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Best Practices: Jury Selection" National Institute for Trial Advocacy ("NITA") Notes

This article was originally published in the National Institute for Trial Advocacy (NITA) newsletter, July 2007 edition.

Best Practices

Each month NITA Notes features a NITA faculty member who provides readers with tips to make their law practice a best practice. This month's featured scholars are Paul G. Crist and Richard G. Stuhan, both partners in Jones Day’s Cleveland office.

Jury Selection

Trial by jury is guaranteed by the Constitution and is central to the American justice system. The challenge for counsel is to identify fair-minded and conscientious jurors, eliminating those with pre-existing biases. Jury selection is both an art and a science. Various tools can inform your decisions, but trial counsel’s experience and judgment trump proxies. 

  1. Jury Research is a powerful tool if used wisely. 
    1. Trial Consultants. If the stakes justify the expenditure, retain a good trial consultant. The most expensive consultant is not necessarily the best consultant. 
    2. Research Protocol. Tools include (1) quantitative research (phone, internet, and mail intercept studies) to identify correlations between juror characteristics and verdict-orientation and to gauge public opinion in high-profile cases; (2) qualitative research (focus and deliberation groups) to test themes and witnesses; (3) mock trials to test themes and witnesses in context; and (4) non-conventional research formats. Choose the tool(s) that meet(s) your needs and budget. 
  2. Juror Questionnaires. The use of written questionnaires is increasing, and courts typically approve them if the parties agree. 
    1. Written questionnaires can (1) expedite jury selection (e.g., repetitive voir dire is avoided); (2) provide more in-depth information; (3) be less intrusive than responding in open court; and (4) avoid an entire panel being tainted by one juror's strong views and biases. 
    2. Seek sufficient time to review and assimilate the responses before oral voir dire. 
  3. Oral Voir Dire
    1. Ask the judge what procedure s/he uses. Procedures vary substantially, even among judges in the same court. Does the court permit attorney voir dire? How are challenges for cause and peremptory strikes exercised? Does the court permit back-striking? 
    2. Lawyer-conducted voir dire is typically your first chance to address the jury. Establish credibility. Jurors have names. Use them. Be fair. Ask open ended questions. Listen to the answers. Follow up where appropriate. Don't ignore anyone. 
    3. Keep track of responses, particularly those relating to challenges for cause and to verdict-predictive issues. Use a chart divided into blocks, with post-its to record additional information (or to use with a replacement).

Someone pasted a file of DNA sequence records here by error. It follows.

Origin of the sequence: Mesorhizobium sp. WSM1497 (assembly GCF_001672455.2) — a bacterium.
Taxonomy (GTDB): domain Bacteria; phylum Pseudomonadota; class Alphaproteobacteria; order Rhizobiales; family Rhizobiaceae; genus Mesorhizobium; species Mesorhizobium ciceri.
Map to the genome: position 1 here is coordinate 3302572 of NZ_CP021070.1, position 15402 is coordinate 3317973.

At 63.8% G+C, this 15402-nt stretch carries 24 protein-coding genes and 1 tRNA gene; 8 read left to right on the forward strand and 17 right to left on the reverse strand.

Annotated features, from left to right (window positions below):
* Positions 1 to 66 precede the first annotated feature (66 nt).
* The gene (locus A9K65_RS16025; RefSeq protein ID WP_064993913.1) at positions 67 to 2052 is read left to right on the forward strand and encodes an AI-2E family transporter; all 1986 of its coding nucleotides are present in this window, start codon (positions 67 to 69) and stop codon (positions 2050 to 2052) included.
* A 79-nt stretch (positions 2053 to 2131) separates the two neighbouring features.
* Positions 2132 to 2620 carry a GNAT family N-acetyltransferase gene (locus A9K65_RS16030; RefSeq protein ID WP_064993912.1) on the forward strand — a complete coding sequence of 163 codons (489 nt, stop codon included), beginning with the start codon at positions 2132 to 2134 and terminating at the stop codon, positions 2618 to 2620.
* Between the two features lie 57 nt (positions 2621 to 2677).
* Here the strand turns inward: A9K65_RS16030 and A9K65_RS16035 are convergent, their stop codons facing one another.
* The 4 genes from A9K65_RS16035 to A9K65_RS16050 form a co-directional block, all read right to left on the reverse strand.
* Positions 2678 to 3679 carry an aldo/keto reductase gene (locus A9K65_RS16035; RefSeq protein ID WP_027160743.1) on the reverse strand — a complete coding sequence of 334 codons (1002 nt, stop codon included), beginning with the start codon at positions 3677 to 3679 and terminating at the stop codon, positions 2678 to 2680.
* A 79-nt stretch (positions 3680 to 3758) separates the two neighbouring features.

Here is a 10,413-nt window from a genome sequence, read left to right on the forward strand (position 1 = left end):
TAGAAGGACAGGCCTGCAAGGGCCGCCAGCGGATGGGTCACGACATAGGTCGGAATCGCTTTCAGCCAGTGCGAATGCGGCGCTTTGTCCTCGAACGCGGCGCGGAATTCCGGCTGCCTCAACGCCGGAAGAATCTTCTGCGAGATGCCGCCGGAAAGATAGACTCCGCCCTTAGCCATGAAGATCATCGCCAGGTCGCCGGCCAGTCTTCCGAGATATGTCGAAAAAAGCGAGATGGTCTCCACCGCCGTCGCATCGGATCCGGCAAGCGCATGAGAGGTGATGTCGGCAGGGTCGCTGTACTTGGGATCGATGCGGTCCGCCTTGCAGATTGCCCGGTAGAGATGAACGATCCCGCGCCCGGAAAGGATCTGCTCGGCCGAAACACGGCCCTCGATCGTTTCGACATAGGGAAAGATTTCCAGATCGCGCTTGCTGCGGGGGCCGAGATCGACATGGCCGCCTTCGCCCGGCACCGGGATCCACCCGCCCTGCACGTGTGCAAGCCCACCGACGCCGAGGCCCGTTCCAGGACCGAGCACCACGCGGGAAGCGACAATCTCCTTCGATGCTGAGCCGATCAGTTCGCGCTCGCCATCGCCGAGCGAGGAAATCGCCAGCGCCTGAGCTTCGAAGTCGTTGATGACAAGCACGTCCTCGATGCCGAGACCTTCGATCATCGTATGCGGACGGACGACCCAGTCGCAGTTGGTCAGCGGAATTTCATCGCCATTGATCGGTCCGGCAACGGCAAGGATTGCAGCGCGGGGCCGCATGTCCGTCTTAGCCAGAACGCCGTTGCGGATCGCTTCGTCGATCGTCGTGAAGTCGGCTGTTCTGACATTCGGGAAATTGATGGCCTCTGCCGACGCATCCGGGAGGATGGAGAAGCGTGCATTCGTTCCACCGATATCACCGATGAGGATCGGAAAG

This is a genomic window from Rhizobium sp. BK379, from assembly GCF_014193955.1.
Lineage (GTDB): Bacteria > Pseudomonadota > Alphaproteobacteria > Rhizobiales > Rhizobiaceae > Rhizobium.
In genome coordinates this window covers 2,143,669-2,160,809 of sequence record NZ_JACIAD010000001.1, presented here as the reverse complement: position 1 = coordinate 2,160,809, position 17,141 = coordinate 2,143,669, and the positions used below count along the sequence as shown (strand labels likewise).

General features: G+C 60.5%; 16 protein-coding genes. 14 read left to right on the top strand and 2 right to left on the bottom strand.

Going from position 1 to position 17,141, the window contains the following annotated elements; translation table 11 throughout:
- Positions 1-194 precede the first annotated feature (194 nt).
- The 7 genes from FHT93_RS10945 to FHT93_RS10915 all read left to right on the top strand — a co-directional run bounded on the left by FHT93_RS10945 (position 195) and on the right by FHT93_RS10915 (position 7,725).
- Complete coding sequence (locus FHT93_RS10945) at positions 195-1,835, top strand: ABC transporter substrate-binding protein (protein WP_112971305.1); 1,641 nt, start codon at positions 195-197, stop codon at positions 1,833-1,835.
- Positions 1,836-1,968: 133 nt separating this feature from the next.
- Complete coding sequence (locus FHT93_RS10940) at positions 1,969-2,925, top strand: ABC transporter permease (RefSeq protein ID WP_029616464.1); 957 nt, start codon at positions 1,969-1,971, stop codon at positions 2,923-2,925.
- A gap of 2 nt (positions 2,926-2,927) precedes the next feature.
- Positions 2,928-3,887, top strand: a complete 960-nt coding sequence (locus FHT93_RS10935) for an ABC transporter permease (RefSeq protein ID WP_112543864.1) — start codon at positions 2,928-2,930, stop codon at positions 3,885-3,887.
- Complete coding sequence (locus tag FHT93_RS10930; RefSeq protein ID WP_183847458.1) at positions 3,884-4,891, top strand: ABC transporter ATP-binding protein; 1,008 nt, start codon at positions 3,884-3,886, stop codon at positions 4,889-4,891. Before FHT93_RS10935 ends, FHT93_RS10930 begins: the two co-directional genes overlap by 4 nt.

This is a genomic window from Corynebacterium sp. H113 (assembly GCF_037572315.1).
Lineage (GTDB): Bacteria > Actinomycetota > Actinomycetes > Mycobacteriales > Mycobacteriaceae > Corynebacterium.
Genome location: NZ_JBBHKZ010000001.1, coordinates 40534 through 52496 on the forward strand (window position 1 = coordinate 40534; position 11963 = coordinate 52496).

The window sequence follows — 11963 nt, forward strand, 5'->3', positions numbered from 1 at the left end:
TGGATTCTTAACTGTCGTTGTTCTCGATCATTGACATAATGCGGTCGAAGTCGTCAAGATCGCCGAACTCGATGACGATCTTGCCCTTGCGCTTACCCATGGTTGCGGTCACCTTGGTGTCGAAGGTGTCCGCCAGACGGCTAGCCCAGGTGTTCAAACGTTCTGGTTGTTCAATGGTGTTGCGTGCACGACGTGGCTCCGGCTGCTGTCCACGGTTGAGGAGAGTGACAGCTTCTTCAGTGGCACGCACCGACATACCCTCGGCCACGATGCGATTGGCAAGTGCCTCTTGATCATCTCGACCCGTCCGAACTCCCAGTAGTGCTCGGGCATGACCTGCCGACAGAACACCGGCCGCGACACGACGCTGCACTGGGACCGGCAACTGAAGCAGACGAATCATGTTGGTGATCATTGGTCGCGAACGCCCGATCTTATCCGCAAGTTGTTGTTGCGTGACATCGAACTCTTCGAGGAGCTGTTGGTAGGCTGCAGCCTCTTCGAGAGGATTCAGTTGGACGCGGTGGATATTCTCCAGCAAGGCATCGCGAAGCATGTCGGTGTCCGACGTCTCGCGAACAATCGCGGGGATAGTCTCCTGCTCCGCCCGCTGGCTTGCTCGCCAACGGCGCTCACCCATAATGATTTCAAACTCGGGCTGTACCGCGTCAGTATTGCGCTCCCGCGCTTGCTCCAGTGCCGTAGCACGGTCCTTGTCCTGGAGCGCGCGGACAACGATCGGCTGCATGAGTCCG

4. After a problematic answer, don't ask, "Given your answer(s) to the previous question(s), can you be fair?" Virtually all jurors believe themselves capable of being fair. That is human nature. Rather, ask: "All of us have opinions and there's nothing wrong with that. If you were (plaintiff or defendant), would you want to have someone with your honestly-held views serving as a juror?"
    5. Distinguish leaders from followers. A juror with leadership potential is more promising (or, conversely, more dangerous) than a juror who lacks that potential. 
  4. Selection Criteria
    1. Jury selection is basically a de-selection process. Your principal objective is to eliminate jurors who cannot be fair to your client. 
    2. Beware of stereotypes and conventional wisdom. Demographic characteristics are rarely reliable predictors of verdict-orientation. Jurors' experiences and attitudes are more reliable. 
    3. Anticipate that, particularly in lengthy trials, hardship excuses can skew the jury in undesirable ways. 
  5. For-Cause Challenges
    1. Disqualifying bias is frequently defined by statute, and all jurisdictions have applicable caselaw. Where possible, secure admissions of bias from jurors in words that track the applicable standard. 
    2. Statutory grounds for excuses or challenges for cause (e.g., a felony conviction, age 70+, or pre-school children) may allow you to exclude disquieting jurors who aren't demonstrably biased.
    3. Try to insulate "your" jurors from challenges for cause. Seek confirmation that they can decide the case on the evidence and the law. If juror(s) cannot be saved, consider using them as "witnesses" on themes important to your case. 
  6. Peremptory Challenges
    1. Know how many peremptory challenges you have and how they are exercised. Variations in procedures are virtually endless. Though peremptories are typically fixed by statute or rule, most courts have discretion to expand the number of peremptories and generally do so if the parties agree. 
    2. Judges are frequently in a hurry to pick the jury after completion of voir dire. Seek the time to reflect before exercising peremptory challenges. 
    3. Thank venire members who are excused. Be respectful and courteous—that is what good lawyers do, and the remaining jurors are your most important audience. 
  7. Alternates
    1. The procedure for selecting alternates frequently differs from the procedure for selecting the main panel. 
    2. Fed. R. Civ. P. 47 has abolished alternate jurors and expressly provides that all jurors remaining at the end of the trial shall deliberate. In state courts, judges will sometimes offer the parties the option of having all remaining jurors deliberate. Counsel should be prepared to answer this question.
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